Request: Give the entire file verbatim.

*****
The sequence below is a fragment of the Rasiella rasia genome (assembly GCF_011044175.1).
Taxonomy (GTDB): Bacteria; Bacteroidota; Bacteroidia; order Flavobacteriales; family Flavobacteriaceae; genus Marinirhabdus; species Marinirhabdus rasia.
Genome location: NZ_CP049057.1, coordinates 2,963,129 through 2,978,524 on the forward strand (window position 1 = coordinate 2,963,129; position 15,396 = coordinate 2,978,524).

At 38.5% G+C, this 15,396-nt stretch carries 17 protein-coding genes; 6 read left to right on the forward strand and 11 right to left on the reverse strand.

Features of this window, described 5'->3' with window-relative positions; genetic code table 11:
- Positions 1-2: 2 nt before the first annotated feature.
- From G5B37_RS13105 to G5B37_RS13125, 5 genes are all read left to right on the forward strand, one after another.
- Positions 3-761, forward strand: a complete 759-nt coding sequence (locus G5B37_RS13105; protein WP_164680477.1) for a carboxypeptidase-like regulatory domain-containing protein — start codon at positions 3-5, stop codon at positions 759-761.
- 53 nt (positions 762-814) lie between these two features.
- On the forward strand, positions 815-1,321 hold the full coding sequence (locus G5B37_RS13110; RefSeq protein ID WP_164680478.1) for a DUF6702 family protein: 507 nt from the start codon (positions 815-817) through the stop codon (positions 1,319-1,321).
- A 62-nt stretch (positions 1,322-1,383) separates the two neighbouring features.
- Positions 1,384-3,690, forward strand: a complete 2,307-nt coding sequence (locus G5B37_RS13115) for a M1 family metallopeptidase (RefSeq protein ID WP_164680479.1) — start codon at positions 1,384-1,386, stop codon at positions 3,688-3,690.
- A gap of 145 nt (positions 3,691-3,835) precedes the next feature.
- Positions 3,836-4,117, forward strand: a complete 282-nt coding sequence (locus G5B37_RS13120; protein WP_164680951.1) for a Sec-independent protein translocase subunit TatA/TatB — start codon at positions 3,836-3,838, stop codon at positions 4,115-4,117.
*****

The sequence below is a fragment of the Rasiella rasia genome (assembly GCF_011044175.1).
Taxonomy (GTDB): Bacteria; Bacteroidota; Bacteroidia; order Flavobacteriales; family Flavobacteriaceae; genus Marinirhabdus; species Marinirhabdus rasia.
Genome location: NZ_CP049057.1, coordinates 2,963,129 through 2,978,524 on the forward strand (window position 1 = coordinate 2,963,129; position 15,396 = coordinate 2,978,524).

At 38.5% G+C, this 15,396-nt stretch carries 17 protein-coding genes; 6 read left to right on the forward strand and 11 right to left on the reverse strand.

Features of this window, described 5'->3' with window-relative positions; genetic code table 11:
- Positions 1-2: 2 nt before the first annotated feature.
- From G5B37_RS13105 to G5B37_RS13125, 5 genes are all read left to right on the forward strand, one after another.
- Positions 3-761, forward strand: a complete 759-nt coding sequence (locus G5B37_RS13105; protein WP_164680477.1) for a carboxypeptidase-like regulatory domain-containing protein — start codon at positions 3-5, stop codon at positions 759-761.
- 53 nt (positions 762-814) lie between these two features.
- On the forward strand, positions 815-1,321 hold the full coding sequence (locus G5B37_RS13110; RefSeq protein ID WP_164680478.1) for a DUF6702 family protein: 507 nt from the start codon (positions 815-817) through the stop codon (positions 1,319-1,321).
- A 62-nt stretch (positions 1,322-1,383) separates the two neighbouring features.
- Positions 1,384-3,690, forward strand: a complete 2,307-nt coding sequence (locus G5B37_RS13115) for a M1 family metallopeptidase (RefSeq protein ID WP_164680479.1) — start codon at positions 1,384-1,386, stop codon at positions 3,688-3,690.
- A gap of 145 nt (positions 3,691-3,835) precedes the next feature.
- Positions 3,836-4,117, forward strand: a complete 282-nt coding sequence (locus G5B37_RS13120; protein WP_164680951.1) for a Sec-independent protein translocase subunit TatA/TatB — start codon at positions 3,836-3,838, stop codon at positions 4,115-4,117.